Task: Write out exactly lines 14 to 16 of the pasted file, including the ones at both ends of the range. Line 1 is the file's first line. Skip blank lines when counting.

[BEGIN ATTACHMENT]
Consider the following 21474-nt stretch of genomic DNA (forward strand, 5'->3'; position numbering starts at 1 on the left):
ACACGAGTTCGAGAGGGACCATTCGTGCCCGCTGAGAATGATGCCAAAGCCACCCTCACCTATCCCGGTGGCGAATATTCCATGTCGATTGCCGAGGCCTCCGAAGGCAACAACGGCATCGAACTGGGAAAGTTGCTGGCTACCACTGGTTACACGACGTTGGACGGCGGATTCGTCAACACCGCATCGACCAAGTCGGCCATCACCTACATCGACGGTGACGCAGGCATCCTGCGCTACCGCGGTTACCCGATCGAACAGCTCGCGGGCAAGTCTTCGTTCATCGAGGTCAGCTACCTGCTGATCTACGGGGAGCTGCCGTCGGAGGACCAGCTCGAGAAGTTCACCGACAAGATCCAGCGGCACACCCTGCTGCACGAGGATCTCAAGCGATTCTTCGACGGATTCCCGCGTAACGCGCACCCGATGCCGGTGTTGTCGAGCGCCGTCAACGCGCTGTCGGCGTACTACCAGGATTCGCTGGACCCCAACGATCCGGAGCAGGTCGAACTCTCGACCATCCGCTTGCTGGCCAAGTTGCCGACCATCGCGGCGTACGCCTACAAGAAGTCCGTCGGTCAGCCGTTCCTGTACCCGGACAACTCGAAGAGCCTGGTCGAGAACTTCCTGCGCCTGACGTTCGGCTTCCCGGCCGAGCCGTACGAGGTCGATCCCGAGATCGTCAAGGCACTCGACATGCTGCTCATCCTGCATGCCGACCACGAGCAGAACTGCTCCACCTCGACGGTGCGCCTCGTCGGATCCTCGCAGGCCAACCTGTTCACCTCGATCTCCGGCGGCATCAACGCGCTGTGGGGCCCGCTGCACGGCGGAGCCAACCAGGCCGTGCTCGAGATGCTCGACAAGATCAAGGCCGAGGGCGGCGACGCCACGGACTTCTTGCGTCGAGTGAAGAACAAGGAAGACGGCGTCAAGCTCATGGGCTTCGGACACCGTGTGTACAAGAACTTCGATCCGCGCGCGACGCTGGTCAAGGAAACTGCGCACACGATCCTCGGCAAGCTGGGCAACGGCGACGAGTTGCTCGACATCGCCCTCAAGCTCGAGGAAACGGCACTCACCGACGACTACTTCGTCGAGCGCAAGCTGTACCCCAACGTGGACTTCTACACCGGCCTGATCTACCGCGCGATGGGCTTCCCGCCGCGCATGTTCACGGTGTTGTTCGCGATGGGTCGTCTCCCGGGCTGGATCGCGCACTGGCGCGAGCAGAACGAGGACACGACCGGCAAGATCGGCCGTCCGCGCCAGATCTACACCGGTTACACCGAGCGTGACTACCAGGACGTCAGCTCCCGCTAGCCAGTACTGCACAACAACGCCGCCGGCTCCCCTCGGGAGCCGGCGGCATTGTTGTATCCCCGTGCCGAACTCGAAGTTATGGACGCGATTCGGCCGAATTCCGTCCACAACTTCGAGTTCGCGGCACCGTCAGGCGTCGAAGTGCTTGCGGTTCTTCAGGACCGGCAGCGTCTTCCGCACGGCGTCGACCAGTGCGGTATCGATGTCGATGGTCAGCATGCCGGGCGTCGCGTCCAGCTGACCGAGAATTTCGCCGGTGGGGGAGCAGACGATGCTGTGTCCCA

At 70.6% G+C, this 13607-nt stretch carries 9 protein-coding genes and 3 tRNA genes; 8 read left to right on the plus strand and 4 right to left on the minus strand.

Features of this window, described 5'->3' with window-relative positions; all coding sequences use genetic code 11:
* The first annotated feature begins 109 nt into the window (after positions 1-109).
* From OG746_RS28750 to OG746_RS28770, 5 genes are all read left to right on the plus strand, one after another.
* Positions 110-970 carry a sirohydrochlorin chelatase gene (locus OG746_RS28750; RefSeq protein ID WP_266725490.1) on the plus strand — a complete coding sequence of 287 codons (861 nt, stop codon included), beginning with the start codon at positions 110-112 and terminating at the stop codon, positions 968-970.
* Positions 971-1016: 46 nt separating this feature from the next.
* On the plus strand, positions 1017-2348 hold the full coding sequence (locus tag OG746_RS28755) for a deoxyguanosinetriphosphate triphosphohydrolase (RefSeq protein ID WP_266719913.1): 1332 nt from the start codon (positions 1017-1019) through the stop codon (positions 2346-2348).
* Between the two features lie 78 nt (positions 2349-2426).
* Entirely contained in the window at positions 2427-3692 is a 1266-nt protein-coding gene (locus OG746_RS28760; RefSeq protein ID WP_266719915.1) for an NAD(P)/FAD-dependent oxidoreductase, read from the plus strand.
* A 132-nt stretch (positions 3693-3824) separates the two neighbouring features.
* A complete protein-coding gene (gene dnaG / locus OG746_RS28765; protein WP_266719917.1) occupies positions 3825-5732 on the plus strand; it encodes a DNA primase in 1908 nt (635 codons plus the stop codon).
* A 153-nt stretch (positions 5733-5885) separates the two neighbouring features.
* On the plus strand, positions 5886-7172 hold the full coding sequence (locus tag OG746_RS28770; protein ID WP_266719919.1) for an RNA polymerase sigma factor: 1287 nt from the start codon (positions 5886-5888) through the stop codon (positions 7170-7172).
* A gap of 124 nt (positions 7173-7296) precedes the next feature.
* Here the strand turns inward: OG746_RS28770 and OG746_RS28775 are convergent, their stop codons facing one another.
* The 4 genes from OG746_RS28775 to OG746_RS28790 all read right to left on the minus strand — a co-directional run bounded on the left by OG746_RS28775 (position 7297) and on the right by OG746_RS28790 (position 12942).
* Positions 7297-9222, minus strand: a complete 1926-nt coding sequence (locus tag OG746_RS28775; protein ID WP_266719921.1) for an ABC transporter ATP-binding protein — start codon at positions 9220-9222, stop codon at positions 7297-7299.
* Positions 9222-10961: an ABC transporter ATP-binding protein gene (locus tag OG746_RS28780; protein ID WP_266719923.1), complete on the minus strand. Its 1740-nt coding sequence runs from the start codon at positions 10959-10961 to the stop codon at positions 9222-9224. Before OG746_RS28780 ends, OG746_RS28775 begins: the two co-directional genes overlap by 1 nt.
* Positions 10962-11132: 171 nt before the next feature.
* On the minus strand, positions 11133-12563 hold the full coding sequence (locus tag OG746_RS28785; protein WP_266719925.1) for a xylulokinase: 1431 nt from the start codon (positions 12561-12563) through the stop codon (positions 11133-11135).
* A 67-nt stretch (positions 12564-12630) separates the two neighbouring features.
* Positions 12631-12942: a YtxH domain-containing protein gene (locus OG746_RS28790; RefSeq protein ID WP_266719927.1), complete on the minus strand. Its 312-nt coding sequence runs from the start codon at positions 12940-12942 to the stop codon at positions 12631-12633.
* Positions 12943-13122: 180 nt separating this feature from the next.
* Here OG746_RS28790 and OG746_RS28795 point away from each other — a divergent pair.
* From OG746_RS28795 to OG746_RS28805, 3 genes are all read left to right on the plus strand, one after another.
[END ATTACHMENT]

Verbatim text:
* A 153-nt stretch (positions 5733-5885) separates the two neighbouring features.
* On the plus strand, positions 5886-7172 hold the full coding sequence (locus tag OG746_RS28770; protein ID WP_266719919.1) for an RNA polymerase sigma factor: 1287 nt from the start codon (positions 5886-5888) through the stop codon (positions 7170-7172).
* A gap of 124 nt (positions 7173-7296) precedes the next feature.